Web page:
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Global spending on clean energy technologies and infrastructure expected to be twice that of money spent on other energies: 'Setting new records even in challenging economic conditions'

"More must be done to ensure that investment reaches the places where it is needed most."

"More must be done to ensure that investment reaches the places where it is needed most."

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Follow the money. Taking this familiar advice leads to signs of hope — and ongoing challenges — for efforts to clean up global energy supplies and the air we breathe.

On June 6, the International Energy Agency released its World Energy Investment 2024 report, forecasting that worldwide spending on clean energy tech and infrastructure this year will nearly double the investment expected for dirty energy sources.

The report detailed that investments will hit $2 trillion for renewable energy technology, electric vehicles, nuclear power, electrical grids, energy storage systems, low-emission fuels, heat pumps, and efficiency improvements.

With total energy investments worldwide projected to exceed $3 trillion for the first time, the IEA says that only slightly over a third of that will go to oil, gas, and coal. Just last year, investments in renewable energy and grids overtook spending on the fuels that cause health problems and contribute most of the heat-trapping gases that are warming the planet. 

The costs of financing energy projects are rising, the report noted. Yet clean energy investments have become more enticing because of improved supply chains and lower costs for tech such as solar panels.

"Clean energy investment is setting new records even in challenging economic conditions, highlighting the momentum behind the new global energy economy," IEA Executive Director Fatih Birol said in a statement.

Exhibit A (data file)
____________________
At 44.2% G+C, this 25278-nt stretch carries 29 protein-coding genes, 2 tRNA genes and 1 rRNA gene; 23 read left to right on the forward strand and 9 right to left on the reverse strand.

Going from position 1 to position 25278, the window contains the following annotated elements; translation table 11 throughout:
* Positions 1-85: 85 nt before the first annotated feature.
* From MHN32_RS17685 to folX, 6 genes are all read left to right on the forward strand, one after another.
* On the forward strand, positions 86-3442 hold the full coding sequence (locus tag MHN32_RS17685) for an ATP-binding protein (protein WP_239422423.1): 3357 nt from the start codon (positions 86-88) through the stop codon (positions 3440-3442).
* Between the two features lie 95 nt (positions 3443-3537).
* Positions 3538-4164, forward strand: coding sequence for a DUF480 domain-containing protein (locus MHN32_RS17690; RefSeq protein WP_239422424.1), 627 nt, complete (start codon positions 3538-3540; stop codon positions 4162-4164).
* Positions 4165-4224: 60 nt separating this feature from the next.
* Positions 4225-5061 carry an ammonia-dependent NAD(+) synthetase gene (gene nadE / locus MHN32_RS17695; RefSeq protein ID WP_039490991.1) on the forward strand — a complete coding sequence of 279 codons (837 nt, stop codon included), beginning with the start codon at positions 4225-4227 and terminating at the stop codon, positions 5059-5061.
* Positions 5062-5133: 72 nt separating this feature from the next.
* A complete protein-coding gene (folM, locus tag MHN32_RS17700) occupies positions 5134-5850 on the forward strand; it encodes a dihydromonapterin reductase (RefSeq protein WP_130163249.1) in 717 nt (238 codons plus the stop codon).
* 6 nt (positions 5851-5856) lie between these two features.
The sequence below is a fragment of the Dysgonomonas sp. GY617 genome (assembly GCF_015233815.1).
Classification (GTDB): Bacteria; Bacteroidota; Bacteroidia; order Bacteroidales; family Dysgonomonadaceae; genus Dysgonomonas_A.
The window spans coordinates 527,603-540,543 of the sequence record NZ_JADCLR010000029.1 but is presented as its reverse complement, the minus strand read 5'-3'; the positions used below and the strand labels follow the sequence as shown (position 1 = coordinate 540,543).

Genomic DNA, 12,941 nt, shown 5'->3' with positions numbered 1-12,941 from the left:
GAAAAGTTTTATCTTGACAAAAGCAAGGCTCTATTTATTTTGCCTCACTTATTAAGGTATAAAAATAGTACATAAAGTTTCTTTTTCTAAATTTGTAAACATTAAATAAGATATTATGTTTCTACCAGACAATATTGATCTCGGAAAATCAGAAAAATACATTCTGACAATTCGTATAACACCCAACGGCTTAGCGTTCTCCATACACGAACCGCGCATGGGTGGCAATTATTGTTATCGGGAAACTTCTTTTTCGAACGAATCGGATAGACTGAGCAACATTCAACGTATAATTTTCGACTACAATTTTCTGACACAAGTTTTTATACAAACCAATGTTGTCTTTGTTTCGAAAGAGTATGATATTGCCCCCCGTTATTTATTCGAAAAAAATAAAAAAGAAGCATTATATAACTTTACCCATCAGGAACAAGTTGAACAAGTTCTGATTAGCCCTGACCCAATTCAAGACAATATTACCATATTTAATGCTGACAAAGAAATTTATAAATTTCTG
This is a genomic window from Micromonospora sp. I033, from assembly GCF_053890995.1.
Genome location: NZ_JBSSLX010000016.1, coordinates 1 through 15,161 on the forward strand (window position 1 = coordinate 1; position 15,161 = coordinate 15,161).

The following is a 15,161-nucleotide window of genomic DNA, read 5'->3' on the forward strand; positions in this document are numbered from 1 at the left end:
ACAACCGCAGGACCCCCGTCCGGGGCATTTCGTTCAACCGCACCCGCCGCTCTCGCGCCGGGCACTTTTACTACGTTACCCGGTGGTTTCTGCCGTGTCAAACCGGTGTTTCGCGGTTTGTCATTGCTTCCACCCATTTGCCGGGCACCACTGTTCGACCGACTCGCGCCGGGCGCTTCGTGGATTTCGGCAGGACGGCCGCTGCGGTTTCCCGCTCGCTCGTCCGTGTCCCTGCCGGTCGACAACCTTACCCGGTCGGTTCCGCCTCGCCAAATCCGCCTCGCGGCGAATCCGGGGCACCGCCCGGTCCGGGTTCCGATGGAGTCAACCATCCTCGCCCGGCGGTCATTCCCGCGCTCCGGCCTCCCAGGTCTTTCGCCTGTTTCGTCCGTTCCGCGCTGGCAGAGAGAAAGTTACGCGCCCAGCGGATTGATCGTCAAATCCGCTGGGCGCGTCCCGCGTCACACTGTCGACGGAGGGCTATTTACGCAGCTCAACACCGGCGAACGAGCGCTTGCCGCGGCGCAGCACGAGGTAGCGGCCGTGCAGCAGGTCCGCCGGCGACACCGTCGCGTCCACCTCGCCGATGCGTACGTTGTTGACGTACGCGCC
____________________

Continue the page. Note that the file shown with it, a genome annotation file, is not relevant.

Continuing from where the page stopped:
The report cautioned that clean tech investment is not equal worldwide. China has by far the largest share of global investment, followed by Europe and then the United States. In part because financing costs trend higher in emerging and developing economies, investment is "far below what is required to meet growing energy demand in many of these countries." 

"More must be done to ensure that investment reaches the places where it is needed most, in particular the developing economies where access to affordable, sustainable, and secure energy is severely lacking today," Birol noted.

Overall, though, investments in clean energy benefit people by further reducing already low prices for electricity from renewable sources. Plus, the more that clean tech generates electricity, the less that dirty fuels will, and the less planet-heating pollution there will be. As the IEA reported earlier in 2024, our capacity to produce electricity from renewables is already reaching historic highs. Additional investment can only build on this.

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